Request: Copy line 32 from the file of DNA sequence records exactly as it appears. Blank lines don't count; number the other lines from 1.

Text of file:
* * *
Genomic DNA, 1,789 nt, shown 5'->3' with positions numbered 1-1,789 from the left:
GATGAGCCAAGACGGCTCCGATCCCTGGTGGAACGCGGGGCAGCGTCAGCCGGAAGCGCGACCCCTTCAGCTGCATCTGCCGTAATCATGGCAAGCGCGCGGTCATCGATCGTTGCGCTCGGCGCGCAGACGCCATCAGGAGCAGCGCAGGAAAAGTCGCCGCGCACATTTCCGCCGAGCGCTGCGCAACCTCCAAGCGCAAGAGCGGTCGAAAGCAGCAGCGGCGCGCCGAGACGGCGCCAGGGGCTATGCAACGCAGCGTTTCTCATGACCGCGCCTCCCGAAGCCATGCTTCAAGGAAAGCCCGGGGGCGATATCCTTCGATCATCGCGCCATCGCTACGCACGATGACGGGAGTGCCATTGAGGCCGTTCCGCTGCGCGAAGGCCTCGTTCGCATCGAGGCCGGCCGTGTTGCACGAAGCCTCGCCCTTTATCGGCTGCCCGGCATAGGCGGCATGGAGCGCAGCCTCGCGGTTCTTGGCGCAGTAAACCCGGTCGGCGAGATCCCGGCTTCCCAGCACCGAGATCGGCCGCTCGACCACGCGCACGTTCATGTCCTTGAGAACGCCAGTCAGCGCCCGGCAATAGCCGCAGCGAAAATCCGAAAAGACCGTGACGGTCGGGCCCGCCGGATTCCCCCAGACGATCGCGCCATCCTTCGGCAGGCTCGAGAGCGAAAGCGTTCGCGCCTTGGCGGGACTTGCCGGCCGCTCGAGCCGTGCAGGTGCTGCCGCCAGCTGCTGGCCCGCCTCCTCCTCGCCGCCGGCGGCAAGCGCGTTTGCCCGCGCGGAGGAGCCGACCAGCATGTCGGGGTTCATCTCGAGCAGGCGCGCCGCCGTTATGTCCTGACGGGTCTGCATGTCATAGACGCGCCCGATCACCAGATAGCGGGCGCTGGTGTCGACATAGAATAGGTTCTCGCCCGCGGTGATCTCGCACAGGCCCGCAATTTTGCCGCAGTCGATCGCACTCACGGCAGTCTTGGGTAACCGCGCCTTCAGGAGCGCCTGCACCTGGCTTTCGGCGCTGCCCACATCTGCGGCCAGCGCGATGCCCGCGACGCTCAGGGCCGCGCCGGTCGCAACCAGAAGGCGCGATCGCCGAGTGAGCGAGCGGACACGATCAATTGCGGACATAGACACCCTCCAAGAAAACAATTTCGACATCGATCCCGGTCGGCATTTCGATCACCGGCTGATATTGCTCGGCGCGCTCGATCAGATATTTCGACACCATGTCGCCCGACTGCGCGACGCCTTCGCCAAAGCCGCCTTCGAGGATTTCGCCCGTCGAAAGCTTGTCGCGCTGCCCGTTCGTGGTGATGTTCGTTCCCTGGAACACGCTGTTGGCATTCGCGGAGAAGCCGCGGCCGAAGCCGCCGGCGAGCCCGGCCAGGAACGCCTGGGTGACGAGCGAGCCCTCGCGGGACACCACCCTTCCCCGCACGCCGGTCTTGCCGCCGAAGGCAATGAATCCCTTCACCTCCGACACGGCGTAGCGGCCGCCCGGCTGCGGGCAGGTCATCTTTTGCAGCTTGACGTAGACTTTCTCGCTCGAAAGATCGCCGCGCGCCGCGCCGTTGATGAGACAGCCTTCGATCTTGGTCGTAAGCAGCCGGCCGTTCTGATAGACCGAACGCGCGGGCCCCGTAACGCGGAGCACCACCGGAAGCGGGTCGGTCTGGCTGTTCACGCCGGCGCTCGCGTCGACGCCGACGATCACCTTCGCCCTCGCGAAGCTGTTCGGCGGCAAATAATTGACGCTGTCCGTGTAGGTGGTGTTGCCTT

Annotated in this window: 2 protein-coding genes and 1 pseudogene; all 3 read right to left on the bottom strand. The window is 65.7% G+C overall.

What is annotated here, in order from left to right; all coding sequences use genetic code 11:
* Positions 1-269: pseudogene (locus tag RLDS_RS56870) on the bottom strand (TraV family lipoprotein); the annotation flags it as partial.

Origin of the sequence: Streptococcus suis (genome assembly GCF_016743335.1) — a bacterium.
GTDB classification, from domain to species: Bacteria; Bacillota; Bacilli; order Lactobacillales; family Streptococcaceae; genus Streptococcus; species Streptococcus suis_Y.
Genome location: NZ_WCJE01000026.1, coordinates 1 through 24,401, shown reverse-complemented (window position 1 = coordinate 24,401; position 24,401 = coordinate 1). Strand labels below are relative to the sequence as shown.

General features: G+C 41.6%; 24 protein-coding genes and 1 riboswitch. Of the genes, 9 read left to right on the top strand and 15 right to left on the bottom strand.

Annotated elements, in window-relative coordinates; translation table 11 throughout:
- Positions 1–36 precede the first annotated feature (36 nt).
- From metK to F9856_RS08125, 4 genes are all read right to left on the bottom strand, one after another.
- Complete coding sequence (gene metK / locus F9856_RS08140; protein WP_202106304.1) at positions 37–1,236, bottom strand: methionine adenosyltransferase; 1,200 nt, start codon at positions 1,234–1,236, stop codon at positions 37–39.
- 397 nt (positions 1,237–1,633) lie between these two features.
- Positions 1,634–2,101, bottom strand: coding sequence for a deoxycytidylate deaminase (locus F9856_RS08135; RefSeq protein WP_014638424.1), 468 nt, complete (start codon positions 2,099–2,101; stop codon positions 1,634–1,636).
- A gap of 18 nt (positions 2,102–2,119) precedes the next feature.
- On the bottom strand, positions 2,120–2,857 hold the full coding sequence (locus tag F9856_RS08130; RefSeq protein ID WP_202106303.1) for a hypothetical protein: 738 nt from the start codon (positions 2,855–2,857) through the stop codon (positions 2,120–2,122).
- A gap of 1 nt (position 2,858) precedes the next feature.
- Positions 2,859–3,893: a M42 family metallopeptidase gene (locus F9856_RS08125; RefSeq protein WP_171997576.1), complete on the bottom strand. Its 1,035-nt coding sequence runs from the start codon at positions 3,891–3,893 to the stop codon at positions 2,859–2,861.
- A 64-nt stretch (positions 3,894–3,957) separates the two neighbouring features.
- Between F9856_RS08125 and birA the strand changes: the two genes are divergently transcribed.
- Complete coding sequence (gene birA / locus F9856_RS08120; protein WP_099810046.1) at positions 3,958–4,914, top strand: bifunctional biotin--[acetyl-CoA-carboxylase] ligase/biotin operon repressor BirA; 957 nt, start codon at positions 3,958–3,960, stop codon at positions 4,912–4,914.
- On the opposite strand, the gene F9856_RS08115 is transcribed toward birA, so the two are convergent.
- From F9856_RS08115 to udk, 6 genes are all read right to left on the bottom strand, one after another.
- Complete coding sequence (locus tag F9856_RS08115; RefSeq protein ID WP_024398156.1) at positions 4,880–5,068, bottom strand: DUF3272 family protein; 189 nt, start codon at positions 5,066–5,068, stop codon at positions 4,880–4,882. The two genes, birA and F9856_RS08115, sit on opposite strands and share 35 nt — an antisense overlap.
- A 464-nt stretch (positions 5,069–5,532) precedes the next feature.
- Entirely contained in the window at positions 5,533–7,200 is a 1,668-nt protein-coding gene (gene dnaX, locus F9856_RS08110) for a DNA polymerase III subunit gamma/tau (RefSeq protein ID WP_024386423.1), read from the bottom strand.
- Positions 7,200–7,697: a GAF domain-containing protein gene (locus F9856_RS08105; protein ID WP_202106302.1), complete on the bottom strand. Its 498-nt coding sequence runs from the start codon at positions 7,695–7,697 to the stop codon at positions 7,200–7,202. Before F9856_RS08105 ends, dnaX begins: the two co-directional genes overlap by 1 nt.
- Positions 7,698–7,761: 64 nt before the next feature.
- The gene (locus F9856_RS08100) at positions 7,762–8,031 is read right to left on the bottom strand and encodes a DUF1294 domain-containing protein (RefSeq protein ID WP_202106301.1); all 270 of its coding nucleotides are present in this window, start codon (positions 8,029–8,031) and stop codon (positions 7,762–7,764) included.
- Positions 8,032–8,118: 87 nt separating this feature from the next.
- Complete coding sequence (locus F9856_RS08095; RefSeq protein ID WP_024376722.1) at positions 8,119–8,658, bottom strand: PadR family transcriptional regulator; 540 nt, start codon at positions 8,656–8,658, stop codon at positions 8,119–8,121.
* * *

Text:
- Complete coding sequence (locus F9856_RS08095; RefSeq protein ID WP_024376722.1) at positions 8,119–8,658, bottom strand: PadR family transcriptional regulator; 540 nt, start codon at positions 8,656–8,658, stop codon at positions 8,119–8,121.